But each book costs more. My estimate is that it is about $1/book more to print on demand. On very large runs one might save more, but those are unusual books. However, the savings described about can be as much as $10/book due to efficiencies. Optimizing the price of the book is a false economy, when you can save so much elsewhere. Plus, if the printing centers are distributed, one can print at a facility close to the customer, and save shipping costs.
I was surprised to learn that 90% of the price of a book goes into the “system” which pays for moving, warehousing, and returning books. With this Print On Demand approach, the cost can be cut substantially — possibly to half of that. It is a dramatic change.
POD is a disruptive change to the industry. Old style publishers will continue to insist that large print runs will save money, and that print quality is higher. But they are already being replaced by POD based publishers.
What is the connection with the cloud?
Everything is done “on line”. You ship the PDF files to print the book to Lightening Source. I don’t really know where their print facility is, but clearly they ship these files to wherever it is printer. It becomes a big, virtual printer.
All of the systems are connected together into a cloud: put information into Lightening source, and it automatically makes it to the Amazon product list. Along the way many other databases and lists are updated automatically.
Because in the old system, there was a big difference between a book being “in stock” or not, Amazon will tell you if a book is in-stock or whether there might be a delay, and if the number gets low, they start raising the alert that it might go out. Because of this, even within the system, Lightening Source will list that it has 100 books “in stock” at any time. This triggers automated behaviors in the rest of the chain. And, in a sense, the concept of out-of-stock really does not apply to POD.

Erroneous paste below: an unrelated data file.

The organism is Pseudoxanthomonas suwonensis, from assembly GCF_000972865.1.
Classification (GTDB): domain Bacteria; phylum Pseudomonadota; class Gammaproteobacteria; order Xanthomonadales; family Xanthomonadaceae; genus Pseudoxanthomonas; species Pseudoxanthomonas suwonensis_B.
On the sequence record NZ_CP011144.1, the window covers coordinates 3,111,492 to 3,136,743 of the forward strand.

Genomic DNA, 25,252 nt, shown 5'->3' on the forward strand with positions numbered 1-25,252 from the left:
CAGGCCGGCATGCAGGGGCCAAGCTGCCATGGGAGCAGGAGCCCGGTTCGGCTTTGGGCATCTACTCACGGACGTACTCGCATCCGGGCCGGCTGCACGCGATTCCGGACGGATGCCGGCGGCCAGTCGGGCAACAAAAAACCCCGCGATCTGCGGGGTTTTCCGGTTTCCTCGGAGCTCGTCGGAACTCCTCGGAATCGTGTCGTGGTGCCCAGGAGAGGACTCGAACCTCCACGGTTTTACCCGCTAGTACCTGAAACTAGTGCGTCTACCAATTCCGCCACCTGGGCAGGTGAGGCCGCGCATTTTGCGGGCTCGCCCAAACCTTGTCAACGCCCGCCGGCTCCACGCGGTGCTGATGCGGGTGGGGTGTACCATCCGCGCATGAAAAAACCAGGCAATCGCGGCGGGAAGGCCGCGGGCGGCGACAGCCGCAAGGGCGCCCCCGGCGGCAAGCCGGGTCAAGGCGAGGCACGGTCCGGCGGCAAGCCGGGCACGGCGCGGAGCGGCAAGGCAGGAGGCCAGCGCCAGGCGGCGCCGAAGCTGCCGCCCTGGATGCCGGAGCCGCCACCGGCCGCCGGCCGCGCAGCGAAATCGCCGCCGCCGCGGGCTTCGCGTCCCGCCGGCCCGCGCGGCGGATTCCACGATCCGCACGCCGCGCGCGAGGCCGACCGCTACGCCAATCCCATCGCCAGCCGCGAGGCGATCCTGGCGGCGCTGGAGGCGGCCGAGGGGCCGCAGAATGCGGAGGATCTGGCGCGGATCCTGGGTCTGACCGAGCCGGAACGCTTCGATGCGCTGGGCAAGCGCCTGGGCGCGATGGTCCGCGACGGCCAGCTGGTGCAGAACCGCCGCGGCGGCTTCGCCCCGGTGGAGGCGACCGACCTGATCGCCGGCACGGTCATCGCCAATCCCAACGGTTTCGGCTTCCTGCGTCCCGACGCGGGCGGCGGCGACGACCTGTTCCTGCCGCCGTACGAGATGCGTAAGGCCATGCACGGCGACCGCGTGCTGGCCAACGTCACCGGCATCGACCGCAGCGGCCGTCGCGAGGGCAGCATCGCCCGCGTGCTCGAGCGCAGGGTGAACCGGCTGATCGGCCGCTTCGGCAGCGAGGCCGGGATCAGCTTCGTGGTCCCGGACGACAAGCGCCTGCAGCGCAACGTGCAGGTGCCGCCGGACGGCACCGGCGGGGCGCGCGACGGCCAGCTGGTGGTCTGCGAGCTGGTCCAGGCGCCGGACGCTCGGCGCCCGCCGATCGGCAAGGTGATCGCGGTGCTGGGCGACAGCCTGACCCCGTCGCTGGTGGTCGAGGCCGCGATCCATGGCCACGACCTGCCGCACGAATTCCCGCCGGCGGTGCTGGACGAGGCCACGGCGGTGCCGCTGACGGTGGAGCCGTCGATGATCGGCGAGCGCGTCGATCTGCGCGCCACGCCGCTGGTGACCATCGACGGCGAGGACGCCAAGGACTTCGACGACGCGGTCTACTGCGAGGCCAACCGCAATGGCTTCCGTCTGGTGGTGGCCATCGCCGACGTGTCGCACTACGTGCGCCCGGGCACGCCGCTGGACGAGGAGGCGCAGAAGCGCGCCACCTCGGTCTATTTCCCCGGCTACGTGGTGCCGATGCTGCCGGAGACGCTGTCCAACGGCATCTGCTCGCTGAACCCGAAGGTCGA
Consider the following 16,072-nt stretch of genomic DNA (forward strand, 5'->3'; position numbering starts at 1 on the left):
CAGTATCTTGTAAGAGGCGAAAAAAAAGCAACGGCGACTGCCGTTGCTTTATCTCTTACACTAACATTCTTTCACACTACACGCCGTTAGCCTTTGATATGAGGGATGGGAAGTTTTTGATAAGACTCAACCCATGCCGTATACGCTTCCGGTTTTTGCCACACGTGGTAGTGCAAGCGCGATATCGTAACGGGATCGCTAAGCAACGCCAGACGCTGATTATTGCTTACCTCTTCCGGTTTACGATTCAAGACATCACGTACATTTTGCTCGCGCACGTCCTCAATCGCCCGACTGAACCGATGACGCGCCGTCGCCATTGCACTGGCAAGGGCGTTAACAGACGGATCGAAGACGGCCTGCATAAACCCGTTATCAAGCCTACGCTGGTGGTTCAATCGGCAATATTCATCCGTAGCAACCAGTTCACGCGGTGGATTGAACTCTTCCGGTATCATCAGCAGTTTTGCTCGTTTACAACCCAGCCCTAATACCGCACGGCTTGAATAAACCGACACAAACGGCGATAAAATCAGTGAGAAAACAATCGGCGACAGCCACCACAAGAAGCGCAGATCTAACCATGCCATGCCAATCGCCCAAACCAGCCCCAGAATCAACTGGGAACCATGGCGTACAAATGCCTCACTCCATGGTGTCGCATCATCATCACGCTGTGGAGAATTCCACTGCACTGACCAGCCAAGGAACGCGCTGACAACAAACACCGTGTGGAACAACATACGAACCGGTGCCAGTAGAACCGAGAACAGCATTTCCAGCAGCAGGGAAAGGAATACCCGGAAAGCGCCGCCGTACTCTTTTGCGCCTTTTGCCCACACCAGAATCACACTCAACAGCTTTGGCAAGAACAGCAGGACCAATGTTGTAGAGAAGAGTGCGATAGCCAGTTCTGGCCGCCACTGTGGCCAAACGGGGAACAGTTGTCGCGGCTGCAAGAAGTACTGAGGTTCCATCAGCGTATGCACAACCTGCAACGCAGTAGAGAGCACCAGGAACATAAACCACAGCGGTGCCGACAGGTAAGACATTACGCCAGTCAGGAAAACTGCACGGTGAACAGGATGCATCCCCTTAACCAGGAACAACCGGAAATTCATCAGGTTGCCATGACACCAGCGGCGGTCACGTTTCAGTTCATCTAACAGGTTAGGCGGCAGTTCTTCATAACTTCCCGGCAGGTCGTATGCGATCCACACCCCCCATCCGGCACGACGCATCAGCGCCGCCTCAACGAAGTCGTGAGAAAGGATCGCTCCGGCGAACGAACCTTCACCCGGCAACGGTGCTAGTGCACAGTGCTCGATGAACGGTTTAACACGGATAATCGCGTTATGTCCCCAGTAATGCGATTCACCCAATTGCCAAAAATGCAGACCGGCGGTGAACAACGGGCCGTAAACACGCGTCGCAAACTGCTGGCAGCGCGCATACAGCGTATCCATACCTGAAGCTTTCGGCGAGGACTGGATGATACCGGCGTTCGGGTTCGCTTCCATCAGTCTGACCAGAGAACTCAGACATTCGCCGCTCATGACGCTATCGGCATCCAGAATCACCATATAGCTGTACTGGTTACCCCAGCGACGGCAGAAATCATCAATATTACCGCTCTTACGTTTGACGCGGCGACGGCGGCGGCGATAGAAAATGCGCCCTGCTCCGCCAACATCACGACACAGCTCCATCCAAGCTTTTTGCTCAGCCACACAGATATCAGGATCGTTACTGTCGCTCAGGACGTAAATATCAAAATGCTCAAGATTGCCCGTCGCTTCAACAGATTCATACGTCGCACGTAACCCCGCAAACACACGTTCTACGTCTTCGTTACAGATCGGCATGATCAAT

The entire supply chain is linked in a kind of cloud which enables an integrated response: customer order, and THEN the book is printed — whenever, wherever, however.
I happen to one of those who loves to visit bookstores. It is fun to do so. But, I have to admit I rarely, if ever, find book that I need for my work there. They are just too specialized, so I usually have to order them to be delivered. Will all books be bought on-line in the future? Perhaps I am a bookstore romantic, but I would like to believe that there is a place in the future for bookstores.
Imagine that the automated presses used to print books become inexpensive enough, it is possible for a bookstore to have one on site. Instead of a store room, you would have a press. The shelves out front would be smaller, because you only need to hold one copy of any given book, but many more which can be displayed on a screen. If you buy a book off the shelf, a replacement is printed that day and the shelf replenished. If the book you look for is not on the shelf, you order it, wait for 30 minutes, and they bring it out to you. Printing a book is still far cheaper than photocopying.
That might be where it is all going. One thing is for sure: the old way of printing book mass production is too expensive, and will disappear over time for all except for the top best sellers.